s w laudenS.W. Lauden is the author of the Greg Salem punk rock P.I. series includes BAD CITIZEN CORPORATIONGRIZZLY SEASON and HANG TIME (Rare Bird Books). He is also the co-host of the Writer Types podcast. Steve lives in LA. 

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Short Story in a Song— Sleater-Kinney’s “Price Tag” by S.W. Lauden

post punk, punk, Punk Noir Magazine, S.W. Lauden, Short Story In A Song, Sleater-Kinney

I’ve always enjoyed a dose of anti-consumerism with my pop culture, whether it’s Fight Club, George Carlin’s “Stuff” routine or Mr. Robot. The darkest and most demented lines from Idiocracy still bring a smile to my face (even as I type this on my MacBook at the local Starbucks). The same goes for songs like “Lost in the Supermarket” by The Clash, “Royals” by Lorde, “Pay To Cum” by Bad Brains and “Bitter Sweet Symphony” by The Verve. When it comes to grappling with consumer culture, “Price Tags” by Sleater-Kinney is a favorite of mine. It would make a great short story.

Our protagonist is a 9-to-5’er with mouths to feed and bills to pay. Miserably stocking shelves for minimum wage, she wonders if people like her will ever pull themselves out of this discount spiral. Everyday is Black Friday now, with working class families battling for basement “bargains” that they can’t afford and probably don’t need. She questions the hidden costs of all those cheap choices and knows it’s time for a reckoning. Maybe she’ll be the one to finally trade in her rewards card for a pitchfork and a torch.

Previous Short Stories in a Song:

The Obituaries” by The Menzingers

“Ever Fallen In Love” by Buzzcocks

S.W. Lauden is the author of the Greg Salem punk rock P.I. series includes BAD CITIZEN CORPORATIONGRIZZLY SEASON and HANG TIME (Rare Bird Books). He is also the co-host of the Writer Types podcast. Steve lives in LA.

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Short Story in a Song— The Menzingers’ “The Obituaries” by S.W. Lauden

Blue Collar Noir, Music, Non-fiction, post punk, punk, Punk Noir Magazine, S.W. Lauden, Short Story In A Song, The Menzingers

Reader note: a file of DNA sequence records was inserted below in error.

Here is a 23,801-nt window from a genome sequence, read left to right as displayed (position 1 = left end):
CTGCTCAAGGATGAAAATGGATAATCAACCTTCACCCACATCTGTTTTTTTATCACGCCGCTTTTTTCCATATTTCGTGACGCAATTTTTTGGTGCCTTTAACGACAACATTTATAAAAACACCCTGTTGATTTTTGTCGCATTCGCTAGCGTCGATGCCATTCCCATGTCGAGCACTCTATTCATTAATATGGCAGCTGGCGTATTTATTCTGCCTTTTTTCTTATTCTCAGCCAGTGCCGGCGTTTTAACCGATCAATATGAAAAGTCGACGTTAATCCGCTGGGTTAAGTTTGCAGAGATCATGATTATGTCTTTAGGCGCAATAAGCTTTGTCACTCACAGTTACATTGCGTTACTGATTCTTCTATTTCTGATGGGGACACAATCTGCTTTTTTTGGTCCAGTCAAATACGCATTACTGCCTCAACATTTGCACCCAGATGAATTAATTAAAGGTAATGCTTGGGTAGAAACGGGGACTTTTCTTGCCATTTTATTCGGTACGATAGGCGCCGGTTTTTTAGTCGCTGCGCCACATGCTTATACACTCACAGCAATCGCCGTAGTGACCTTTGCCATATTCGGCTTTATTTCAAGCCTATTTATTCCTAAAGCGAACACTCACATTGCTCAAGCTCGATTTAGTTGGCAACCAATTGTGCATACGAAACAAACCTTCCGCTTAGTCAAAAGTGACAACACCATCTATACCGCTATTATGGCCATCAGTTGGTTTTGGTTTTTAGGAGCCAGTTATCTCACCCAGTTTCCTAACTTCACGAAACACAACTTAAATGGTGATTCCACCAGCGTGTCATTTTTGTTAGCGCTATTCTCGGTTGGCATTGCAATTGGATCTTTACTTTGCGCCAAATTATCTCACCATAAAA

Coming of age. Exploring independence. Adulting.

These are well-worn themes in the arts. A quick glance at the bookshelf reveals classics like The Catcher in The Rye by J.D. Salinger, Beloved by Toni Morrison and The Outsiders by S.E. Hinton. Likewise, many bands have explored similar territory with songs like “Suburban Home” by Descendents,” “Burnout” by Green Day or “Photosynthesis” by Frank Turner.” Caught somewhere on the coming of age continuum between King Dork by Frank Portman and “West Coast” by Fidlar, “The Obituaries” by Pennsylvania punks The Menzingers is a melodic anthem that belongs on that list. It would make a great short story.

Our young protagonist is on a rooftop in Brooklyn, the whole world and his whole life spread out before him. The possibilities are endless, but slightly overwhelming to his wasted mind. Prematurely obsessed with death and decay, he reluctantly stumbles forward into the exquisite trap of adulthood. He tries to convince himself that everything will be fine while a confidence-shaking chorus of self-doubt repeats in his mind. Time ticks by as this internal debate rages on, oblivious to both his nightmares and his dreams.

Previous Short Stories in a Song:

“Ever Fallen In Love” by Buzzcocks

S.W. Lauden is the author of the Greg Salem punk rock P.I. series includes BAD CITIZEN CORPORATIONGRIZZLY SEASON and HANG TIME (Rare Bird Books). He is also the co-host of the Writer Types podcast. Steve lives in LA.

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Short Story in a Song— Buzzcocks’ “Ever Fallen In Love” by S.W. Lauden

Art, buzzcocks, Manchester, Music, Non-fiction, post punk, punk, Punk Noir Magazine, S.W. Lauden, Short Story In A Song, Writing

I recently read an excellent essay called “Playing House” in Heather Havrilesky‘s latest collection, What If This Were Enough? In it, she recounts a doomed relationship from many years ago. He pretended to be something he was not—happy, together—and though she saw through it, she pretended to want to share in his fantasy. She knew it was self-destructive from the start, but burrowed deeper into their mutual misery.